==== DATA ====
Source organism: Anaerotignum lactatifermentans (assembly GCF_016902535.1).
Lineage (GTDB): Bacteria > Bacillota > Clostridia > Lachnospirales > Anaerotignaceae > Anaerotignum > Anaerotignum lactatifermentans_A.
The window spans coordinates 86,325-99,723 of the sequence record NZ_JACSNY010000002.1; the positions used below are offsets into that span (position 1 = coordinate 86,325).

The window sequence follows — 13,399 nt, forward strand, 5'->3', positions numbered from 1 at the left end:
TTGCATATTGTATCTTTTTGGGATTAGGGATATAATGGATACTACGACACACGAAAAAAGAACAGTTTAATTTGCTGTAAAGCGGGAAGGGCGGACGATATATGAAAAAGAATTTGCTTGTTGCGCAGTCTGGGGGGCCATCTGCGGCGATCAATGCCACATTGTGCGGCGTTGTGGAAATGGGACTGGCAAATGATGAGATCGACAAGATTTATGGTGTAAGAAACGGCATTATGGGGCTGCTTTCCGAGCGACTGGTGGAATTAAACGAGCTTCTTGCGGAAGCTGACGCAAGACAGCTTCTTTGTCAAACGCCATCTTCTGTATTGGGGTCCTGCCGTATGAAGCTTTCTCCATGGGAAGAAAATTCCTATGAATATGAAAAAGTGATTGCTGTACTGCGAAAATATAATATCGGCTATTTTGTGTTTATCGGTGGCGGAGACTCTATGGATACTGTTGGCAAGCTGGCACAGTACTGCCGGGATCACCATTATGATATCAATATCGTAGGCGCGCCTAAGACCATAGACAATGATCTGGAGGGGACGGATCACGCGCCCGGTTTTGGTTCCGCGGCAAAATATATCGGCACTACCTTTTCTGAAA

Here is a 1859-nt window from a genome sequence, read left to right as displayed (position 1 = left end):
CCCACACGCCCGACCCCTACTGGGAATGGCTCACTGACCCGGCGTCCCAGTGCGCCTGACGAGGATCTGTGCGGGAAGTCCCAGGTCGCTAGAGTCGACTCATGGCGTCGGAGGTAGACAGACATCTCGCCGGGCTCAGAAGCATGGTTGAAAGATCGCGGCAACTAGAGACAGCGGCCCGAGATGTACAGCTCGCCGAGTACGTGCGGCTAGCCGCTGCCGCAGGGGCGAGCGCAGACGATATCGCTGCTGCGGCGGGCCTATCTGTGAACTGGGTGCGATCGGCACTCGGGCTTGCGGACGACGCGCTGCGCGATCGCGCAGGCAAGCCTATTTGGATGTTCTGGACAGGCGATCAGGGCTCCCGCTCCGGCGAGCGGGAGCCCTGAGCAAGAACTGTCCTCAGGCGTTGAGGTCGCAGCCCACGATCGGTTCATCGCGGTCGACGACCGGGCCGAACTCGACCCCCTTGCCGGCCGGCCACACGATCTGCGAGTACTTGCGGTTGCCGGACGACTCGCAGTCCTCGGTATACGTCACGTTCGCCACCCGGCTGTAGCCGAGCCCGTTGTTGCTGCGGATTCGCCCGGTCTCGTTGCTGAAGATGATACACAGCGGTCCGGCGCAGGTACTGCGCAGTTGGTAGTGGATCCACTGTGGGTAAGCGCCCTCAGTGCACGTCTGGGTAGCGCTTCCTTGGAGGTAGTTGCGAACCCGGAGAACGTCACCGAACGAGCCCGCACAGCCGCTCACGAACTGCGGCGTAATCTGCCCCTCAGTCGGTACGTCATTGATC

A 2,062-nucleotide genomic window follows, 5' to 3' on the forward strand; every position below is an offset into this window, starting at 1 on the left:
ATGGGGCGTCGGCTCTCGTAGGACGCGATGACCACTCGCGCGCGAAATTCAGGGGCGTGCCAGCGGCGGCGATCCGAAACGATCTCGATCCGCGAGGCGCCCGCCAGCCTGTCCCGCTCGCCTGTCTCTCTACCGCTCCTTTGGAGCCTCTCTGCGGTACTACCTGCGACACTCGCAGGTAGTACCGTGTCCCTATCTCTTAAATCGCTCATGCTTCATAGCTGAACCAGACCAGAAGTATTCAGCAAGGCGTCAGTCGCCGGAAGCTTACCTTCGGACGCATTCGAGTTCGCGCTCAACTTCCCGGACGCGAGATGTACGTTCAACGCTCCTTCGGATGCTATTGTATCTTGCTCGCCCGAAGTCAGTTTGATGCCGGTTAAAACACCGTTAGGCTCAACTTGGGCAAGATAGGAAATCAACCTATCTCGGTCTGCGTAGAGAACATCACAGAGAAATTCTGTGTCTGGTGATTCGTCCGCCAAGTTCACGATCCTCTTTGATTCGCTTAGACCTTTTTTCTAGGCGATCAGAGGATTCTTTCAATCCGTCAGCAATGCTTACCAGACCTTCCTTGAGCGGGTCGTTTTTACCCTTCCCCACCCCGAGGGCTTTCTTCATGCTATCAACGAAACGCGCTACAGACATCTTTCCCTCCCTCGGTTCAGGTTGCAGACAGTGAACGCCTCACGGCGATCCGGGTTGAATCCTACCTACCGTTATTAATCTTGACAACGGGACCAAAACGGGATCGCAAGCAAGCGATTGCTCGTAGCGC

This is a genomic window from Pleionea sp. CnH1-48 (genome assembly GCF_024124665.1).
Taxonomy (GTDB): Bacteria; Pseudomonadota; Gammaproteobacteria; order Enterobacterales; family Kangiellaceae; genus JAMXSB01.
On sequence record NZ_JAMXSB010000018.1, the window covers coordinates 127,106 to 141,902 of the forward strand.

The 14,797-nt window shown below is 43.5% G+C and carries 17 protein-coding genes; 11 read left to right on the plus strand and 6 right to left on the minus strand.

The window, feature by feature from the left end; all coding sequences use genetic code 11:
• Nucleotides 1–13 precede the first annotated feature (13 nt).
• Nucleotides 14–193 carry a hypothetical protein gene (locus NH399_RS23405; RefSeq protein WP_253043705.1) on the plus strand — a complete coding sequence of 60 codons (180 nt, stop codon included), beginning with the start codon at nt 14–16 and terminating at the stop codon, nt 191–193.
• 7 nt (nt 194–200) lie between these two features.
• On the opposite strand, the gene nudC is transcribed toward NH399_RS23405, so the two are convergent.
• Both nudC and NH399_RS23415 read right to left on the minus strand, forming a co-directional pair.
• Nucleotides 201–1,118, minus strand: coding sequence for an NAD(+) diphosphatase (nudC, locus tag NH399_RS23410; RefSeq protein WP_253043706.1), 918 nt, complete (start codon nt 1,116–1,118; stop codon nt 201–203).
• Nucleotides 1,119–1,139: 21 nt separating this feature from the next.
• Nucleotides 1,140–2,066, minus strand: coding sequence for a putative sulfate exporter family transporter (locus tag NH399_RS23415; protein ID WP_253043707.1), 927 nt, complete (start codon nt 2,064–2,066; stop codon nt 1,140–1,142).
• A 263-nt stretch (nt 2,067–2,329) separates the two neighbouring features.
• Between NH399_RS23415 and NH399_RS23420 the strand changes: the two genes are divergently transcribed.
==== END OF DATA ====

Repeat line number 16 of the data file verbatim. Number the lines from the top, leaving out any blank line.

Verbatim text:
• Nucleotides 14–193 carry a hypothetical protein gene (locus NH399_RS23405; RefSeq protein WP_253043705.1) on the plus strand — a complete coding sequence of 60 codons (180 nt, stop codon included), beginning with the start codon at nt 14–16 and terminating at the stop codon, nt 191–193.